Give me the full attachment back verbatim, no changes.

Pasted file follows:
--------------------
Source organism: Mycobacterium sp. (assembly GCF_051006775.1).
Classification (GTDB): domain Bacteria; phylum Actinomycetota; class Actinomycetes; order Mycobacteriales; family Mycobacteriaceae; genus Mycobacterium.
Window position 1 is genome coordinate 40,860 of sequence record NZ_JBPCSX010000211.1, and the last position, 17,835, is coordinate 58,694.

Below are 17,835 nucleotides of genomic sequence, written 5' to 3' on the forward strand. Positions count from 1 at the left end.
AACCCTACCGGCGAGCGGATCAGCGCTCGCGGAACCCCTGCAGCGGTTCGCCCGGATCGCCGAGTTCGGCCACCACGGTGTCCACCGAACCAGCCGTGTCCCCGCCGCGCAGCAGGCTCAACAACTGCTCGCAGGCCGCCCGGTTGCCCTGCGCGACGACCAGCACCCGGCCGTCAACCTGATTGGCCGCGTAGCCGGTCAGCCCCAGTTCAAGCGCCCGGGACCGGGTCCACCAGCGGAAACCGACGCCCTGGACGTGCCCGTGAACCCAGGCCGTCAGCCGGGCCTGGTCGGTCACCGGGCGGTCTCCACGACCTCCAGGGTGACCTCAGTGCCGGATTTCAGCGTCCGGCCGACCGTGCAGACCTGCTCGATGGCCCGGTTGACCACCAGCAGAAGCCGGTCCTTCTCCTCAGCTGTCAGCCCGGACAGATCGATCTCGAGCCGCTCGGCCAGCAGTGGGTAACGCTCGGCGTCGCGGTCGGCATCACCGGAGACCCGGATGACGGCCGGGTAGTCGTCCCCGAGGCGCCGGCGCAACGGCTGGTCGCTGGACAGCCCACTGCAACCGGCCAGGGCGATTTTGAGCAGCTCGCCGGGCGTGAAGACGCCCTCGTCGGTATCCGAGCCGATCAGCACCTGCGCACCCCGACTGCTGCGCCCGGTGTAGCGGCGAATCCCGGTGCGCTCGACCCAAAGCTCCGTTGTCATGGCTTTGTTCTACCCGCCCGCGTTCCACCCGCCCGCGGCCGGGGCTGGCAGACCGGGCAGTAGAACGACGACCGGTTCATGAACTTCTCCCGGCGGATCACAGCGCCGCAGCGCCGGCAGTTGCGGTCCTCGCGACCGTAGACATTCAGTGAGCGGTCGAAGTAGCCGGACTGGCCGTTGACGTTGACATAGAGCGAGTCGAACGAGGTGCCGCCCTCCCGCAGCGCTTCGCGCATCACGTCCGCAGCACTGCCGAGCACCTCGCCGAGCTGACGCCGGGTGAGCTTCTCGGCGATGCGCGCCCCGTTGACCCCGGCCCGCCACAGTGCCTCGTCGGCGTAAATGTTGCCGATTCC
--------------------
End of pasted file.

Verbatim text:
Source organism: Mycobacterium sp. (assembly GCF_051006775.1).
Classification (GTDB): domain Bacteria; phylum Actinomycetota; class Actinomycetes; order Mycobacteriales; family Mycobacteriaceae; genus Mycobacterium.
Window position 1 is genome coordinate 40,860 of sequence record NZ_JBPCSX010000211.1, and the last position, 17,835, is coordinate 58,694.

Below are 17,835 nucleotides of genomic sequence, written 5' to 3' on the forward strand. Positions count from 1 at the left end.
AACCCTACCGGCGAGCGGATCAGCGCTCGCGGAACCCCTGCAGCGGTTCGCCCGGATCGCCGAGTTCGGCCACCACGGTGTCCACCGAACCAGCCGTGTCCCCGCCGCGCAGCAGGCTCAACAACTGCTCGCAGGCCGCCCGGTTGCCCTGCGCGACGACCAGCACCCGGCCGTCAACCTGATTGGCCGCGTAGCCGGTCAGCCCCAGTTCAAGCGCCCGGGACCGGGTCCACCAGCGGAAACCGACGCCCTGGACGTGCCCGTGAACCCAGGCCGTCAGCCGGGCCTGGTCGGTCACCGGGCGGTCTCCACGACCTCCAGGGTGACCTCAGTGCCGGATTTCAGCGTCCGGCCGACCGTGCAGACCTGCTCGATGGCCCGGTTGACCACCAGCAGAAGCCGGTCCTTCTCCTCAGCTGTCAGCCCGGACAGATCGATCTCGAGCCGCTCGGCCAGCAGTGGGTAACGCTCGGCGTCGCGGTCGGCATCACCGGAGACCCGGATGACGGCCGGGTAGTCGTCCCCGAGGCGCCGGCGCAACGGCTGGTCGCTGGACAGCCCACTGCAACCGGCCAGGGCGATTTTGAGCAGCTCGCCGGGCGTGAAGACGCCCTCGTCGGTATCCGAGCCGATCAGCACCTGCGCACCCCGACTGCTGCGCCCGGTGTAGCGGCGAATCCCGGTGCGCTCGACCCAAAGCTCCGTTGTCATGGCTTTGTTCTACCCGCCCGCGTTCCACCCGCCCGCGGCCGGGGCTGGCAGACCGGGCAGTAGAACGACGACCGGTTCATGAACTTCTCCCGGCGGATCACAGCGCCGCAGCGCCGGCAGTTGCGGTCCTCGCGACCGTAGACATTCAGTGAGCGGTCGAAGTAGCCGGACTGGCCGTTGACGTTGACATAGAGCGAGTCGAACGAGGTGCCGCCCTCCCGCAGCGCTTCGCGCATCACGTCCGCAGCACTGCCGAGCACCTCGCCGAGCTGACGCCGGGTGAGCTTCTCGGCGATGCGCGCCCCGTTGACCCCGGCCCGCCACAGTGCCTCGTCGGCGTAAATGTTGCCGATTCC